A bowl of lentils, something green, and an egg is my go-to comfort food. It is quick (even at high altitude), easy, and I usually have everything on hand. It is great as is and I have often turned the leftovers into burgers the following day. Despite having cooked this dish dozens of times, I have never had an actual recipe and decided to write it down. —savorthis
Test Kitchen Notes
If you’ve thought you should eat more pulses and legumes, but lacked inspiration to do it, this is the dish for you! The lentils develop a wonderful, rich depth of flavor. But it’s how it comes together in the bowl with the toasted broccoli, the soft, velvety egg, and the hot buttered toast that makes it so visually and texturally satisfying. This dish, one says happily to oneself, could actually save the world!
My lentils took a full 45 minutes (at sea level) to cook. I started the lentils first and then prepared the eggs while the lentils bubbled, which I think was a better sequence than suggested. I was worried about the eggs getting cold in their bowl of warm water, but they were fine: delicious even though they were not hot. The timing of the eggs was perfect, too. The egg whites were tender and jiggly, and the yolks were beautifully runny. The challenge was peeling them without breaking or ripping the egg white. I successfully peeled without breaking just three of my four eggs. And it was stressful! Perhaps next time I will experiment with 7 minutes to see if that makes peeling easier.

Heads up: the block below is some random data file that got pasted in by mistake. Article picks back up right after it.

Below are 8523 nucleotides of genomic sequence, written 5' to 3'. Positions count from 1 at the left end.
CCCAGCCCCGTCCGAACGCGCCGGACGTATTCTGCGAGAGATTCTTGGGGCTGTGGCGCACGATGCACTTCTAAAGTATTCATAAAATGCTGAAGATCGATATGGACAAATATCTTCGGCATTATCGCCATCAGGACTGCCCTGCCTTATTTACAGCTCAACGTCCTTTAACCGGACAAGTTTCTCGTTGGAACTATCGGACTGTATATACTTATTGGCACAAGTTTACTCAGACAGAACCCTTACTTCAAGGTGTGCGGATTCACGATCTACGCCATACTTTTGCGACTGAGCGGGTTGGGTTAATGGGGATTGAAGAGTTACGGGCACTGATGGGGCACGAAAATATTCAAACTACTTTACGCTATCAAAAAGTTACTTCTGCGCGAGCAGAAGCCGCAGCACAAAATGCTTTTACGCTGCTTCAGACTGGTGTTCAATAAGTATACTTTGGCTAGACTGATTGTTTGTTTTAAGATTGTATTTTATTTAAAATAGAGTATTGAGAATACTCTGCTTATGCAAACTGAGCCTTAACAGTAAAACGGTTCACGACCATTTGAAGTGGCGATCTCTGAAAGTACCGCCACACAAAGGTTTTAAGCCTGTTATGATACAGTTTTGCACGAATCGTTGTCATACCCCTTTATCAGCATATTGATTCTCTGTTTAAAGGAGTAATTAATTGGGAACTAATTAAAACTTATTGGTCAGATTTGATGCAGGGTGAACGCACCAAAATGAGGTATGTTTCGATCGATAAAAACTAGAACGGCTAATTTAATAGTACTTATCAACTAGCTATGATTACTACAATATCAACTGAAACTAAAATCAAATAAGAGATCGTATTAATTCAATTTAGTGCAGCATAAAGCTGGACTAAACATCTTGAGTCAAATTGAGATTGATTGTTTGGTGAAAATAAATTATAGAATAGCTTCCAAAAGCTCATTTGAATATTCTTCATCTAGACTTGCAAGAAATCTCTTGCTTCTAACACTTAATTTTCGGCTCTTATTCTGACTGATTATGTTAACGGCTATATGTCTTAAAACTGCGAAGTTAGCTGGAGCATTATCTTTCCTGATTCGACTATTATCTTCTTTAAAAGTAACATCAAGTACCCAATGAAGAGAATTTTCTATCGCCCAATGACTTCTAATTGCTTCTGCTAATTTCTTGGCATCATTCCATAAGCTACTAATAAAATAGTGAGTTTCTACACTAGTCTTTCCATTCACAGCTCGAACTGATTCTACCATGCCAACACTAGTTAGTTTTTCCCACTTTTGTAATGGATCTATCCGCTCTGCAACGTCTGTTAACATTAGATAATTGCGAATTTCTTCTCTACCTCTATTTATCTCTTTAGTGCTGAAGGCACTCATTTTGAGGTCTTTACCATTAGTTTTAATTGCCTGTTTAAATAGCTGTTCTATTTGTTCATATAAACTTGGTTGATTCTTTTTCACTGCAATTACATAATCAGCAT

Overall, a delicious, very well-conceived bowl of dinner. Lentils with this much appeal deserve to appear on the table much more often! —Shortrib
bacon slices, thinly sliced
small head broccoli (or bunch of hearty greens), stems diced, florets cut into medium-sized pieces
If using eggs, fill a medium pot with 1/2 inch of water and bring to a boil. Gently add the eggs, cover and steam at a gentle simmer for 6 1/2 minutes. Have ice water ready. When done, place eggs in ice water, empty pot and return to medium heat. Peel the eggs and keep them in a bowl of warm water.
Brown bacon and remove to a bowl with all but 1 tablespoon of the bacon fat. If you wish, you can brown the broccoli florets in fat briefly, then set aside (I really love toasted broccoli). If not, you can add the broccoli in at the end. Pour a touch more fat from the bacon into the pot to cook the carrots and shallot until they begin to soften. Add the garlic and cook for another minute.
Add wine and orange juice and cook until almost completely evaporated. Add the lentils, bacon, broth, and bay leaf, bring to a boil, then simmer gently. At high altitude, it often takes about 45 minutes for the lentils to cook, but it might be only 20 to 30 minutes for you. Check after about 15 minutes to see where you are. Add the broccoli stems and florets (or greens) when the broth is almost completely absorbed and let them steam for about 5 minutes. If the lentils are still crunchy, but the liquid is gone, add a bit of water and simmer until tender.
Season to taste with salt and pepper. Dish up a hearty scoop of lentils and top with an egg. Serve with some fabulous buttered toast.